Congratulations to Joseph Roach, Sterling Professor of Theater and English and Principle Investigator of IPSY, who was recently named the recipient of the 2013 Oscar Brockett Outstanding Teacher Award by the Association for Theatre in Higher Education (ATHE). This award “honors a college-level faculty member whose superiority as a teacher of theatre is recognized by students and colleagues,” and among other qualities is “known for supporting multiculturalism and diversity in theatre and/or education.”
Nominators’ Citation: “For those of us nominating him here, and for the legions more whom Joe has taught—he has forever marked us. We quote him in our syllabi, steal his ideas for our own classes, invoke him in our writing, dedicate our own work to him, and enjoy our ongoing correspondence. In short, he has changed each one of us, and the way we think about performance and the academy—but also ourselves and our worlds. He has made us better world citizens, and our gratitude is immense. We recognize him for his contributions to our field, and now, especially, to higher education. Joseph Roach the tremendous scholar is to us our Joe, and we nominate him with great warmth and enthusiasm for ATHE’s Outstanding Teacher of Theatre in Higher Education.”
Physics and Dance
Emily Coates is a dancer, writer, choreographer, lecturer, and director of the dance curriculum in Theater Studies at Yale, while Sarah Demers is a particle physicist and assistant professor of Physics at Yale. Together, the two will deliver a dialogic presentation entitled “Physics and Dance.” Concerning their PSWG talk, they write What does a true dialogue between dance and physics look like? In our presentation, we will traverse macro and subatomic rules of motion, placing these into conversation with choreographic aesthetics that range from George Balanchine’s reinvention of the pirouette to the Higgs boson discovery. Emily and Sarah’s current projects include “Discovering the Higgs through Physics, Dance, and Photography,” undertaken with funding from the Greater New Haven Arts Council’s REINTEGRATE initiative. They co-teach PHYS 115/THST 115, “The Physics of Dance,” and are in the process of co-authoring an interdisciplinary course book on physics and dance, forthcoming from Yale University Press.
* * Please note the room change for our October 15 meeting. We will meet in Room 116 of the Whitney Humanities Center, at 53 Wall Street, from 1pm to 2pm. * *
Yale’s* Sound Studies Colloquium* continues this semester on the second Wednesday of each month. Please join us next *Wednesday, October 9*, as we feature *Richard Prum*, William Robertson Coe Professor of Ornithology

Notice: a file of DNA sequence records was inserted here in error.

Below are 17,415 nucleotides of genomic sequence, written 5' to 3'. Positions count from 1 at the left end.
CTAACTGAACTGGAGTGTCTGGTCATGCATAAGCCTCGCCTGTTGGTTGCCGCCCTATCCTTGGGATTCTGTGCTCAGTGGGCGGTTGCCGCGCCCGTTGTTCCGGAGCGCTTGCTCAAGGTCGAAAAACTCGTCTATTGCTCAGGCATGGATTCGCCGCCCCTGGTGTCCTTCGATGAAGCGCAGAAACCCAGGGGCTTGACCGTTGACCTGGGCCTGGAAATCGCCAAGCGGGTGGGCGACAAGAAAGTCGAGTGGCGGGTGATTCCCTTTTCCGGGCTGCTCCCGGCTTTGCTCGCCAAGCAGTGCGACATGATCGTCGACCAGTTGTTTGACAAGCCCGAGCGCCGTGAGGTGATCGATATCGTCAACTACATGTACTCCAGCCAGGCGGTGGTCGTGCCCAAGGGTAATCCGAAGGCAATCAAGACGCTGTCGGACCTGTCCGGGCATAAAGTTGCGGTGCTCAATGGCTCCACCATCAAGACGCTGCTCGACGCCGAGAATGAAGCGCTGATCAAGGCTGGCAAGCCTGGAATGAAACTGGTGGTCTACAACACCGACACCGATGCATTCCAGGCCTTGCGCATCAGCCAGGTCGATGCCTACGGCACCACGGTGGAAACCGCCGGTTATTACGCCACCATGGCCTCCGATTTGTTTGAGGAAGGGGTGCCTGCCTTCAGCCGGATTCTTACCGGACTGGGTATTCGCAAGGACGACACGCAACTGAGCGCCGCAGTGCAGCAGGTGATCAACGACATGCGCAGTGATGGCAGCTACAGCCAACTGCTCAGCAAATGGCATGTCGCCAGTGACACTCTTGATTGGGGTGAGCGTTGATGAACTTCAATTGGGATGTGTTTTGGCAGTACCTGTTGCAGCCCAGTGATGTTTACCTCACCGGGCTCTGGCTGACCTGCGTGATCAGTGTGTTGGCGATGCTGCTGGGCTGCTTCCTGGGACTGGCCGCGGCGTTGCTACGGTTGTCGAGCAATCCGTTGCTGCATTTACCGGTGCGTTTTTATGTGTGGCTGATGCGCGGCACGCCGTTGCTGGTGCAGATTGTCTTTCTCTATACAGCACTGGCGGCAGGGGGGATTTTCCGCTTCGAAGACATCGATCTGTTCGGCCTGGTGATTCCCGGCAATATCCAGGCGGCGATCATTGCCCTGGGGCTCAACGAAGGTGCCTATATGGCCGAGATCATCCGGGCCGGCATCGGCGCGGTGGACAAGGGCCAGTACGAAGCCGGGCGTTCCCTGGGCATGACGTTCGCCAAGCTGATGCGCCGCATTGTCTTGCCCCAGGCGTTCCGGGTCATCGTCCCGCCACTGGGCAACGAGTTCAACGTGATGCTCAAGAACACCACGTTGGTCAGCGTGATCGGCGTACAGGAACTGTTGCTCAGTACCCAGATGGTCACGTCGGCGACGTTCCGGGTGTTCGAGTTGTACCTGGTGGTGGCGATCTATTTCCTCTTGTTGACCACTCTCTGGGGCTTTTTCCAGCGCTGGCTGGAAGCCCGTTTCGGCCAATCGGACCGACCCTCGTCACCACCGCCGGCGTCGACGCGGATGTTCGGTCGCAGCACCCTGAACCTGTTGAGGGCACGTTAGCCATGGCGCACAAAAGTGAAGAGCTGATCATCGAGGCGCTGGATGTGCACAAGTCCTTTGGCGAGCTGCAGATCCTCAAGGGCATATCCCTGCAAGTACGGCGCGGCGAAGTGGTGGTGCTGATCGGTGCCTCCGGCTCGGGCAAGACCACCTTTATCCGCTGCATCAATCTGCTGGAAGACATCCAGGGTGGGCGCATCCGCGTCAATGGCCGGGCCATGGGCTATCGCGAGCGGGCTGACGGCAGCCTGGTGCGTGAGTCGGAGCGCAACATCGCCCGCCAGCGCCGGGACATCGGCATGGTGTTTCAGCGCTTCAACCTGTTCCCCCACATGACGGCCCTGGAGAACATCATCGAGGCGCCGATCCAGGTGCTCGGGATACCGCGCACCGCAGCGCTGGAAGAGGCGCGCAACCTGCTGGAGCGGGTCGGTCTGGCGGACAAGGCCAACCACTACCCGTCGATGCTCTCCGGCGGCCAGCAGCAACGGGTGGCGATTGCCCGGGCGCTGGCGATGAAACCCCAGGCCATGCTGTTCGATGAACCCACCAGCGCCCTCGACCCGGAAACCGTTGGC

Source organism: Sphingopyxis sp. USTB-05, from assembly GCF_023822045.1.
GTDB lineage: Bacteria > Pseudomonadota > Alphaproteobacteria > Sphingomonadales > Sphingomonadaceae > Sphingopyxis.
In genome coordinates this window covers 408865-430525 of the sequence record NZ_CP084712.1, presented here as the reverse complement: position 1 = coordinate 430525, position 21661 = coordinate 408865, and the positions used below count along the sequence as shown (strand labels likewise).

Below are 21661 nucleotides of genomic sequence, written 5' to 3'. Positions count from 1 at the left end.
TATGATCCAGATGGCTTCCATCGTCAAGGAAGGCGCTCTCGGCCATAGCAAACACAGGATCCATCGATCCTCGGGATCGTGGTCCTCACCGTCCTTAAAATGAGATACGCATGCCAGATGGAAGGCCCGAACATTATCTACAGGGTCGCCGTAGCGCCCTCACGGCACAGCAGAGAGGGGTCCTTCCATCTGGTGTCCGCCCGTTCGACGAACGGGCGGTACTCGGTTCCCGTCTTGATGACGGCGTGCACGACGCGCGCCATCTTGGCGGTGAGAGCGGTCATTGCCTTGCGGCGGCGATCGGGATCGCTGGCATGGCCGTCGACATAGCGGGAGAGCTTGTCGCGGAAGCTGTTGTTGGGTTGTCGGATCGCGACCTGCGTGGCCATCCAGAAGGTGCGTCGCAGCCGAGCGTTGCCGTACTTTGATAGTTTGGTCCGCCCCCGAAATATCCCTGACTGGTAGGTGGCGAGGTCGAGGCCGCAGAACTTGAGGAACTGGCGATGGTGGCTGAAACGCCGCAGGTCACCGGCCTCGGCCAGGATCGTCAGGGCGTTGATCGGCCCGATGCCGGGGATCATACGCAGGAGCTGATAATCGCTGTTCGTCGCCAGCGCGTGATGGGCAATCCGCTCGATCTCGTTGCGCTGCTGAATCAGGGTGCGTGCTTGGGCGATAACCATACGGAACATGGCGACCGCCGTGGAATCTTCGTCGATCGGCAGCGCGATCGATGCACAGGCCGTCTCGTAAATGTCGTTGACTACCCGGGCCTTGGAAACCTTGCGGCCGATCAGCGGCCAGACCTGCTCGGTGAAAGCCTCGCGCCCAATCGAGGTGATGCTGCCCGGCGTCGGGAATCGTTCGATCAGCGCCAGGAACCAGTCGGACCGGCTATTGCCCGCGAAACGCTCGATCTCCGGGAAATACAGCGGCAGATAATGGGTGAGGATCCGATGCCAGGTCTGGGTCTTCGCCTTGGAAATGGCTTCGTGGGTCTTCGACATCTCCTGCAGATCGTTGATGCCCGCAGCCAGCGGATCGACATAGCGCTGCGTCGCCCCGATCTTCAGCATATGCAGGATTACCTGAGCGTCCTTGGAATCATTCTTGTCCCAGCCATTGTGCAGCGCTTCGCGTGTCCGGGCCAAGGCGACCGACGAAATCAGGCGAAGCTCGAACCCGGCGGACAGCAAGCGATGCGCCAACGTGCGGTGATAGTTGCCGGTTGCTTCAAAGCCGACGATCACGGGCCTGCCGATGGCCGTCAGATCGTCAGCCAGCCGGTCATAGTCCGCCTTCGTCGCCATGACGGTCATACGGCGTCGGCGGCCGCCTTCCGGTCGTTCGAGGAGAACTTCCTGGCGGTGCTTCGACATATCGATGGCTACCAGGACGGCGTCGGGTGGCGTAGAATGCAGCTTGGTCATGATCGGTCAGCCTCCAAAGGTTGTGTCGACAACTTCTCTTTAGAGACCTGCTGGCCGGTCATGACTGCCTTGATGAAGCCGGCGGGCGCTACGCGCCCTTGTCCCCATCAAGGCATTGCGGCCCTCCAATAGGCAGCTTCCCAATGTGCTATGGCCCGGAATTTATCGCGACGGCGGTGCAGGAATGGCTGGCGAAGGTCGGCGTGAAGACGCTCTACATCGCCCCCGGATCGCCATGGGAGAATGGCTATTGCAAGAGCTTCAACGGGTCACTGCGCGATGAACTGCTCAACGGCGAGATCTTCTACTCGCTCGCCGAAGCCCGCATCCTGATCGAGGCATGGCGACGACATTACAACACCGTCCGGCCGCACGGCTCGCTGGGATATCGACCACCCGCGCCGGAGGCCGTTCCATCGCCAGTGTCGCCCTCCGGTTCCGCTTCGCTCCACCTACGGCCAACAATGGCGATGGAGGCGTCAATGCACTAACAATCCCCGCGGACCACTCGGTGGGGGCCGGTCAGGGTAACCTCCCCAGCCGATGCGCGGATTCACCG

and Head Curator of Vertebrate Zoology at the Peabody Museum of Natural History. We meet in the Whitney Humanities Center, room B04 at 4:30pm. Prof. Prum will present the following talk:
*Bird Song and Aesthetics*
Bird songs form a diverse component of the sound-scape of most biological communities on the planet, and humans greatly admire this diversity. However, this diversity of song has evolved largely because bird songs are attractive to the birds themselves. Darwin originally proposed an aesthetic theory?sexual selection by mate choice?to explain the evolution of bird song and other ornamental traits. Darwin’s aesthetic view has been abandoned in favor of an adaptive model in which all ornaments are indicators of mate quality. In my research, I have described previously unknown bird songs, investigated the anatomy of the unique vocal organ of birds?the syrinx?and studied the physical mechanisms and evolution of non-vocal “feather songs.” In the talk, I will present diverse examples of bird songs and discuss avian acoustic culture through song learning. Lastly, I will introduce an aesthetic philosophy that attempts to unify the study of aesthetics across human and animals (from Mockingbirds to Mozart,
Warblers to Warhol, and Dunnocks to Duchamp). The goal is a non-reductive, ‘post-human’ analytical framework for aesthetics that will expand our understanding of what makes human aesthetic phenomema so extraordinary.
Prof. Prum offers an article as optional background for next Wednesday’s talk. Please contact joseph.clarke at yale.edu or lynda.paul at yale.edu for a copy of the article
To subscribe to or unsubscribe from the sound studies email list, please visit
http://mailman.yale.edu/mailman/listinfo/soundstudies or write to
joseph.clarke at yale.edu or lynda.paul at yale.edu.
The Most Beautiful Thing in the World
Conceived and directed by Gabe Levey
One of the world’s most renowned motivational speakers is coming to the Yale Cabaret for three nights only. Come and discover the power of the YOUniverse! Part self-help seminar, part clown show, The Most Beautiful Thing in the World will open your mind, explode your heart, and change your life in 60 minutes, tops.
See http://yalecabaret.org/ for more information